The entertainment industry often depicts cafeteria staff to be grouchy and gruff. Think about your favorite cartoon, where the lunch lady, her curly grey hair contained by a hairnet, carelessly slaps a ladle full of mush onto the plate of each student passing by.
Maybe in your own school days you knew your fair share of unhappy cafeteria workers! Stacy Koltiska — an elementary school cafeteria cashier in Canon-McMillan, Pennsylvania — might be unhappy, but it’s for a good reason. She ended up resigning from her job after being forced to take away a hot lunch from a young boy who had a negative lunch balance.
Koltiska felt ashamed as she saw the sad look in the boy’s eyes.
The school’s lunch policy states that students with a negative balance of $25 or more cannot have a hot lunch, but are instead to be given a slice of cheese between two white pieces of bread. The hot lunch taken away from the children with the negative balance is thrown out, and the parents are still charged $2.05 for the lunch their child couldn’t enjoy.
While some may think this is a perfectly acceptable policy, there are a lot of things wrong with this picture.
Some believe that by taking a lunch away from a child due to the fact that their parents had not yet paid brings an unnecessary, adult problem onto the child. It’s punishing them for something they have no control over.
It’s also humiliating for the students to be seen with a lousy cheese sandwich while other kids have delicious hot lunch meal. It tells other students, “I couldn’t afford a hot lunch.”
With strict policies in schools not allowing students to share their hot lunch meals or even the contents of their brought-from-home lunchbox meals, the students who receive the cheese sandwich literally have nothing but the sandwich to eat for lunch, unless they happened to have brought an additional snack from home.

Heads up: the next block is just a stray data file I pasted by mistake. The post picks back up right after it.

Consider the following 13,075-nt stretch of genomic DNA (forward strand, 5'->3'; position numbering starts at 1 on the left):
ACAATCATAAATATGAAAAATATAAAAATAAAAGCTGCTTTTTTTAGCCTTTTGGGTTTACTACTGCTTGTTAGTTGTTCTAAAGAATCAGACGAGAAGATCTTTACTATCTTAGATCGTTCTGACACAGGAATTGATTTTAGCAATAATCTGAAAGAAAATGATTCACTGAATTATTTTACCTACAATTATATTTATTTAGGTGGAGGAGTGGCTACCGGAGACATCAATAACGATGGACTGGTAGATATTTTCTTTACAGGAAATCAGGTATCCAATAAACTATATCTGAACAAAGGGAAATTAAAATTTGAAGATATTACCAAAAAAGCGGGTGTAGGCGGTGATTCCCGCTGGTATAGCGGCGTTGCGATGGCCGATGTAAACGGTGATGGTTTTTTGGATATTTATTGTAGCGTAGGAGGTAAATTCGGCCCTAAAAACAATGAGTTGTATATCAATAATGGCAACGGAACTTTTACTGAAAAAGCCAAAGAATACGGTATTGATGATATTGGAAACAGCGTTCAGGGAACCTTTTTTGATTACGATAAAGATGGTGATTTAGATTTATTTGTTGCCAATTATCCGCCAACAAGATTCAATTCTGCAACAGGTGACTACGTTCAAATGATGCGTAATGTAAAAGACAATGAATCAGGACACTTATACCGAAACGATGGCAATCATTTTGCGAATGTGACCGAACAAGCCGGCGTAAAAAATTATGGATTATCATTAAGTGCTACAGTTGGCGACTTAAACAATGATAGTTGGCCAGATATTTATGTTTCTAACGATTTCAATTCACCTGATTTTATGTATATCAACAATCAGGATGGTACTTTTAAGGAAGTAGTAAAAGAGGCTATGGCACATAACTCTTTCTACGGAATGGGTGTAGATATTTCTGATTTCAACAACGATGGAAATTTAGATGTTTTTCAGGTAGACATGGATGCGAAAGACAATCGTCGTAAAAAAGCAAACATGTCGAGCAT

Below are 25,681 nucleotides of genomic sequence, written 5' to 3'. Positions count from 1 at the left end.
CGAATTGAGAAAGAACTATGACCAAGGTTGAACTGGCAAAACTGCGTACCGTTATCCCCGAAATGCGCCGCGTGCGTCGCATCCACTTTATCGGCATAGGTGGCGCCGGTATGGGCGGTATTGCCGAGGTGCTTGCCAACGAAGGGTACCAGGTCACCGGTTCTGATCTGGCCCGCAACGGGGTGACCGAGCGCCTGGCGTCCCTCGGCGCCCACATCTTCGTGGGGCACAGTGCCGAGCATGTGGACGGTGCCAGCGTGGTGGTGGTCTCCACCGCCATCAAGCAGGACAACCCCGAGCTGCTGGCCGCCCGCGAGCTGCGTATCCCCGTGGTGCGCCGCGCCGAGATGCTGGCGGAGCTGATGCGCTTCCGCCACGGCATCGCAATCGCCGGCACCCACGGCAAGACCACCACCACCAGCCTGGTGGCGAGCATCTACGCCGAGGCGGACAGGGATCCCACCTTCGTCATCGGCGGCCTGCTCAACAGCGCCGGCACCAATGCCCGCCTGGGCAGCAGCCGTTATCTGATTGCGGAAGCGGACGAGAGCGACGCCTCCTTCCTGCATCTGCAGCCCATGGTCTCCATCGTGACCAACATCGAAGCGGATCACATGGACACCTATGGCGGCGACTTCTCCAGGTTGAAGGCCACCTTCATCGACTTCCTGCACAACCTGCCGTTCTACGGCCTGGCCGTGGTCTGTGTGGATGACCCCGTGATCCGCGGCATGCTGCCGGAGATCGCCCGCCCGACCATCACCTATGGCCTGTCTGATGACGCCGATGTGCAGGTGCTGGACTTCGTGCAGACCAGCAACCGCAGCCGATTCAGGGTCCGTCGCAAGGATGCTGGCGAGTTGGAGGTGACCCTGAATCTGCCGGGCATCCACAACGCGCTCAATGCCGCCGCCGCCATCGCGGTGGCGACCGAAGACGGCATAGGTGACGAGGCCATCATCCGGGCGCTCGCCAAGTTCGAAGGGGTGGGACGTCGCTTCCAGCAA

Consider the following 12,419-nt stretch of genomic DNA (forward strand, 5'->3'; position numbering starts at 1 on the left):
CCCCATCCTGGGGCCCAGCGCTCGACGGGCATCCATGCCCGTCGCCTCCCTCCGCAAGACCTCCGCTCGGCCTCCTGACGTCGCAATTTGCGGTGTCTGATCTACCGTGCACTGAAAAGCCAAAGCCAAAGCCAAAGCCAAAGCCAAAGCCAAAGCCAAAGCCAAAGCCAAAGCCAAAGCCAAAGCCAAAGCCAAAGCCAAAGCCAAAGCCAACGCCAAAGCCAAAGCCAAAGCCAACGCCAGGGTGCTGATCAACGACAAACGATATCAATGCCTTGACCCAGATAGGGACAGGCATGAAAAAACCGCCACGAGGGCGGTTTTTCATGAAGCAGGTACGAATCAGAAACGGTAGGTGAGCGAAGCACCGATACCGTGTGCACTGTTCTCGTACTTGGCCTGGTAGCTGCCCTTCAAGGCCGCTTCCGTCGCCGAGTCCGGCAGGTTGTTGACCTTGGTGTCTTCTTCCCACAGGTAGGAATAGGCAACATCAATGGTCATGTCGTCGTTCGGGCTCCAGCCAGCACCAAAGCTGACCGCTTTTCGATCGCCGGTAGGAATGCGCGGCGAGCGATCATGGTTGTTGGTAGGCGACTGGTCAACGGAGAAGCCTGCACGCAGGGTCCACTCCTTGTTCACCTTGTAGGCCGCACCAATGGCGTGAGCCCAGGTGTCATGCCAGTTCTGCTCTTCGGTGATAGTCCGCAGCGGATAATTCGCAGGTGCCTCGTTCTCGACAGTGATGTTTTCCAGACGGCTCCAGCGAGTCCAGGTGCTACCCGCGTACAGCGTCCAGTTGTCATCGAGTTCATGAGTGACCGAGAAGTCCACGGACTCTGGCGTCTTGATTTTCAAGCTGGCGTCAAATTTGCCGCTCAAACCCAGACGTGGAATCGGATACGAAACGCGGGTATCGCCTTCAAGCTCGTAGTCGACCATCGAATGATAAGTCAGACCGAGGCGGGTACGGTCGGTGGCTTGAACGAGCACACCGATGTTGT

The worst part is, cheese sandwiches are only about 280 calories each. Somewhat active girls ages nine to 13 need 1,600 to 2,000 calories a day, whereas boys need approximately 1,800 to 2,200 calories a day. To make matters worse, 23% of young students skip out on breakfast, which means if all they get for lunch is a cheese sandwich, they’ll still need to eat 1,320 to 1,920 calories after school if they want to promote a healthy brain and lifestyle.
Many also disagree with the hot lunch policy because the parents do eventually pay for the children’s lunches before the end of the school year. Why force parents to pay now? As well as this, students often forget to tell their parents their lunch balance is negative or parents misinterpret that the hot lunches are free. A problem like this can easily be resolved by calling up the parents or sending a bill to the home rather than punishing the students.
The school’s district superintendent, Matthew Daniels, disagrees.
“There has never been the intent with the adoption of this policy to shame or embarrass a child,” he told Action 4 News. He claimed that with the stricter policy, school lunch debts for the district went from $60,000 to $100,000 annually to just $20,000 annually.
However, Koltiska has a completely different view.
“There’s enough wealth in this world that no child should go hungry, especially in school. To me this is just wrong,” says Koltiska, “They are suits at a board meeting. They are not the ones facing a child and looking them in the eye and taking their food away.”
Surely the school board, parents and cafeteria workers can reach a compromise on a more effective system that doesn’t leave students in the lurch. Establishing payment plans with parents, using automatic withdrawal, or having other parents contribute to a fund that would support students with a negative balance are all viable options.
Whatever the solution may be, Koltiska has received an immense amount of support, as her story is quickly making its way across the web. Inmates at a local prison have even offered to donate their food to students who are rejected a hot lunch meal to ensure these children will be well-fed and have their brains powered for a long day of learning.
In time, hopefully the school lunch policy, not just for this specific district but for districts everywhere, will change in a way that is beneficial for everyone.